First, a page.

It seems as though winter has been tenacious this year and is reluctant to release us from its icy grip. We had to contend with the blustery winds and snow flurries again on Sunday, following …
It seems as though winter has been tenacious this year and is reluctant to release us from its icy grip. We had to contend with the blustery winds and snow flurries again on Sunday, following Thursday and Friday’s flooding rains; by the wee hours of Friday morning the Little Beaverkill had surged high enough to spill over its banks, sending muddy waters onto Pearl and Main Streets in Livingston Manor. The Beaverkill at Cooks Falls had crested at just about 20,000 cubic feet per second – and its waters rose more than 13 feet above the gauging station, three feet above flood stage. The median average flow for that date, April 8, was just about 1090 cfs over 107-years of record-keeping.
Fortunately, the weather forecast for this week looks a bit more spring-like, with most nights staying above freezing and no snow in the immediate forecast. Water levels are receding back to a more normal level and hopefully if temperatures warm enough we’ll begin to see some early-season hatches. For now, fishing below the surface will still be most productive, using larger and more visible nymphs or streamers that will be seen in high, discolored water.
Trout fishers are abuzz over the new trout fishing regulations and lamenting about how confusing they are. There are still no printed copies of the new regulations available; only by searching online were we able to figure out which streams and sections of streams were Wild Premier, Wild Quality, Stocked-Extended, Wild and Stocked, or followed the Statewide inland stream regulations. A call in to Liberty Home & Garden on Sunday revealed that the DEC has contacted license issuing agents saying that they hope to have printed copies out by the end of April. In the meantime, one retired biologist complained that you need to take your computer with you to figure out the rules and regs for where you want to fish! However, anglers can look up a digital form on the website:
https://www.dec.ny.gov/outdoor/fishing.html; following is a preview of what is posted:
On page 2, “About this Guide” it states, “This guide is a summary that is intended for convenience only. For a complete reference, consult New York State Environmental Conservation Law (ECL) and Title 6 of the Codes, Rules and Regulations of the State of New York (NYCRR). Copies can be reviewed online at:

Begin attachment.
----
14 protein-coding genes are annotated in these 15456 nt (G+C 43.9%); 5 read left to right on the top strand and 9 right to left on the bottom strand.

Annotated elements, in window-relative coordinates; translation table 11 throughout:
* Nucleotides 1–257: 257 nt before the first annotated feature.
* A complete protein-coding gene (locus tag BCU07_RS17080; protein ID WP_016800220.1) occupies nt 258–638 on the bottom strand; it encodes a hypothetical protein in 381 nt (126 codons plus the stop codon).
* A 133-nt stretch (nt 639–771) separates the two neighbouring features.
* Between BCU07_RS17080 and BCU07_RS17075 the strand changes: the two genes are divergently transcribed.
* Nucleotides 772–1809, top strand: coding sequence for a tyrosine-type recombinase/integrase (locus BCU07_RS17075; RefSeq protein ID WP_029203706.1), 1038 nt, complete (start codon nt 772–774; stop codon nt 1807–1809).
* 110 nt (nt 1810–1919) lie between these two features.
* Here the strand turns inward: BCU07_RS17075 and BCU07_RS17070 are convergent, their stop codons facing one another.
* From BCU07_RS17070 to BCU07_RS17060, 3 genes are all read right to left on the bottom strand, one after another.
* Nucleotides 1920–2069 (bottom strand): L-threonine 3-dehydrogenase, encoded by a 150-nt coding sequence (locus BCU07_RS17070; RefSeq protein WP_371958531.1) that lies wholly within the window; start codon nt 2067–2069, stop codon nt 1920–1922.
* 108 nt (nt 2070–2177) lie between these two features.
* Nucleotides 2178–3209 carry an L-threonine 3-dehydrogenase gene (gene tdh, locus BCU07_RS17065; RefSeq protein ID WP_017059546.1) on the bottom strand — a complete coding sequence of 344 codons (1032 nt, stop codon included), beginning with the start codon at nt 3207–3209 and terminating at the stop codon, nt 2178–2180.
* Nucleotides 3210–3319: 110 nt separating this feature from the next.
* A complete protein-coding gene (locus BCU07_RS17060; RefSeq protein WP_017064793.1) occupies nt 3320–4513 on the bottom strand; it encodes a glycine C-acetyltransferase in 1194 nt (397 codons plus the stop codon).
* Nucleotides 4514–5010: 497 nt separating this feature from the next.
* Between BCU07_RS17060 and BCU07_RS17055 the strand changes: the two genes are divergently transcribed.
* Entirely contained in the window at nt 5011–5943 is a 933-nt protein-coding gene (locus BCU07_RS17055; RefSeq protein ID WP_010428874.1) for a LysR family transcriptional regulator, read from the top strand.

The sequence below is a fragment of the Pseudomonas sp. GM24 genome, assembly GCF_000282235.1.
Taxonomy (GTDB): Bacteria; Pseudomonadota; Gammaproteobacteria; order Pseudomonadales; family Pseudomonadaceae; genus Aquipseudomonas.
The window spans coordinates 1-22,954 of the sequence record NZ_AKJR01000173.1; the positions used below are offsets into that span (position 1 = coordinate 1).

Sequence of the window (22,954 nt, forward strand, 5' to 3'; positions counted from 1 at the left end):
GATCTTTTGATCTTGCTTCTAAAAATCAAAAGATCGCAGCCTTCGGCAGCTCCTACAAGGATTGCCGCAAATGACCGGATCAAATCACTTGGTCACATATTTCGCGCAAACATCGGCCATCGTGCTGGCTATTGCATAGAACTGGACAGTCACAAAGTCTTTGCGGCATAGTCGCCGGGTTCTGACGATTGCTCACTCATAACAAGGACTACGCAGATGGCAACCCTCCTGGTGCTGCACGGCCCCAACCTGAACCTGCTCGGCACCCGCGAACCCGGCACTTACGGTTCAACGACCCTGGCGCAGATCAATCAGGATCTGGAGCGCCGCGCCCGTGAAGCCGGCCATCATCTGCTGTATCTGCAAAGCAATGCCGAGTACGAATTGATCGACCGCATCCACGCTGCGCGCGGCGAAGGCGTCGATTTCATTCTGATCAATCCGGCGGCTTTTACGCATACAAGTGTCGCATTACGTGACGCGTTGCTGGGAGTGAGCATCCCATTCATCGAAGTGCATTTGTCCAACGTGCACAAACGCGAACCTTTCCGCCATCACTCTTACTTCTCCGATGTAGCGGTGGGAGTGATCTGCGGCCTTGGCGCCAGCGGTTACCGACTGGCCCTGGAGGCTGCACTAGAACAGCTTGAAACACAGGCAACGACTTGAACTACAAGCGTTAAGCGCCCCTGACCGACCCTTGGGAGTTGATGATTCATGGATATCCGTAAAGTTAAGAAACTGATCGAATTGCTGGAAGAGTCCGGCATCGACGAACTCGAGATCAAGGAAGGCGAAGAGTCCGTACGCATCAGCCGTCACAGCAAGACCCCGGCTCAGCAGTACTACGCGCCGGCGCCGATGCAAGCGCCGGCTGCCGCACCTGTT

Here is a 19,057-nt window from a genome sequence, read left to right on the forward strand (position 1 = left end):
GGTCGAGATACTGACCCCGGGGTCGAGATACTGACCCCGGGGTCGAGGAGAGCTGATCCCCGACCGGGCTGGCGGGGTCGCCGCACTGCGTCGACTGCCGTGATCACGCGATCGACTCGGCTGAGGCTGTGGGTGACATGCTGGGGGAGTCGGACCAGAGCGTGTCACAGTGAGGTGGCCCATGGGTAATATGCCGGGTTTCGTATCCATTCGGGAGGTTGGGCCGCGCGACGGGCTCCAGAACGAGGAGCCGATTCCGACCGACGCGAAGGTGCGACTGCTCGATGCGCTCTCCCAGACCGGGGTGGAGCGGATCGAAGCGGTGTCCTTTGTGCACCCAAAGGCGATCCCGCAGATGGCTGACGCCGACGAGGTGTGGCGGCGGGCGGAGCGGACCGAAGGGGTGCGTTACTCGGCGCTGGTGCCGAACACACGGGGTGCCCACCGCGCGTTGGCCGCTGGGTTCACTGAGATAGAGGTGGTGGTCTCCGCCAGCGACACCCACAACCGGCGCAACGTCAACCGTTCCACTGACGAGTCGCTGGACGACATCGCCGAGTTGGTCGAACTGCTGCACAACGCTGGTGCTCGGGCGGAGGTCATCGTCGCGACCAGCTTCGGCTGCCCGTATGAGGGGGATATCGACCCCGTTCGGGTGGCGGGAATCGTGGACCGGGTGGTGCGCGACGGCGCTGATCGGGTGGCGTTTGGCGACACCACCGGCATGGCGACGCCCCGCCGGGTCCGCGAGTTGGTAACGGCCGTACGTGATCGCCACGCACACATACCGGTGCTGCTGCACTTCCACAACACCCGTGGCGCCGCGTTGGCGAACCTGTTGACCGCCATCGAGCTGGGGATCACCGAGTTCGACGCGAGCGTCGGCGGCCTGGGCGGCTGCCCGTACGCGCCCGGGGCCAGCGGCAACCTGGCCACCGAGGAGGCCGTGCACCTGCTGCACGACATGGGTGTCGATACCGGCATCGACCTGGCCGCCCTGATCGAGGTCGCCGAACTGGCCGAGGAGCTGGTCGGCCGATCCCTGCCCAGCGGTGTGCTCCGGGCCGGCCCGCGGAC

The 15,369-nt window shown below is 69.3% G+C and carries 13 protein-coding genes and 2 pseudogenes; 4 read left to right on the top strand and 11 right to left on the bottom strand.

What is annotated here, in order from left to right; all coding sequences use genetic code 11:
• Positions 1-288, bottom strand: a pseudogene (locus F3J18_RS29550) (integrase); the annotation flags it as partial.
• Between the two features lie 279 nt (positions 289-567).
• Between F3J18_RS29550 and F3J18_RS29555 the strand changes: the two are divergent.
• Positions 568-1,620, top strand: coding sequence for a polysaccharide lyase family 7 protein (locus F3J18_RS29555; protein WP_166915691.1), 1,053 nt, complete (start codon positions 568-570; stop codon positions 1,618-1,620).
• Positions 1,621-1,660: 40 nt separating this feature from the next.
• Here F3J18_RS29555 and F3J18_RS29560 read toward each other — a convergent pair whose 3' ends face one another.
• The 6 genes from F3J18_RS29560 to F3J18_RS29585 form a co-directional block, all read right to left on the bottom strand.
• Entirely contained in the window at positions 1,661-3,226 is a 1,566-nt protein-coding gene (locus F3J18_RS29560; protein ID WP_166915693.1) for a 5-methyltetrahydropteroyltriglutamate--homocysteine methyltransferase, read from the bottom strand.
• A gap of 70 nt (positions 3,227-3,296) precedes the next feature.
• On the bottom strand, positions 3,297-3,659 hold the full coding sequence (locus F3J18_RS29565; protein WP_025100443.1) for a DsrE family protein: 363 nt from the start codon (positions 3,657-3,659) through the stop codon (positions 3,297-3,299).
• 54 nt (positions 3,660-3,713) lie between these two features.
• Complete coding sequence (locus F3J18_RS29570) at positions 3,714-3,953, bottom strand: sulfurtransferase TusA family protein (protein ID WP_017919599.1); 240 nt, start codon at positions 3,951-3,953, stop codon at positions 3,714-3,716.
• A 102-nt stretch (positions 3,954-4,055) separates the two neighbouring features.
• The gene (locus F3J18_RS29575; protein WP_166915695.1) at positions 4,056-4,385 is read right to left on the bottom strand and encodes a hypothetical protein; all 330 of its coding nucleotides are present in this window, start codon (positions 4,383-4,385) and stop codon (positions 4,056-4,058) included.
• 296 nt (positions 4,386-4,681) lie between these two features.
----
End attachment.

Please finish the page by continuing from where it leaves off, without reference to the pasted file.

public.leginfo.state.ny.us/lawssrch. cgi?NVLWO: for ECL
www.dec.ny.gov/regs/2494.html for NYCRR”
In my research, I didn’t find this guide to be “convenient” at all - it is quite confusing and lengthy; and instead of starting at headwaters and moving downstream to describe a river’s regulations as in the past, the new guide has you beginning downstream and working your way upstream – except for a section of the Beaverkill in Region 4, where you begin upstream and work downstream! In the interest of space, we will just cover the regulations on the Willowemoc and Beaverkill.
On page 3, How To Use This Guide, we are told to check, “To see if the water you plan to fish fits into one of the categories. Waters with Special Regulations by DEC Region are covered on pages 7-46.”
However, Statewide Seasons and Limits apply, “If the water you’re fishing or the species you’re fishing for isn’t listed in any of the above section.”
So we scroll down and find Region 3 Special Regulations waters, on page 11. Only lakes/ponds/reservoirs are listed there. It would appear that Statewide rules and regs would apply to the Willowemoc and Beaverkill. However, we need to find out which classification these waters fall under. Continuing on to page 47, we find Inland Trout Stream Special Regulations, and the statement, “Trout stream reaches categorized as Wild or Stocked are managed using statewide inland trout stream regulations (back to page 4). Regulations for other categorized stream reaches are listed below: “Stocked-Extended (SE) and Wild Quality (WQ Categories)
And now, on to the streams:
And for those who continue out of Sullivan County to fish the Beaverkill in Region 4, downstream of Roscoe, the regulations continue:
So there you have it, directly from the DEC website. Hopefully by the end of the month the printed paper guides will be available, we’ll be able to figure this all out and will be spending more time Streamside.
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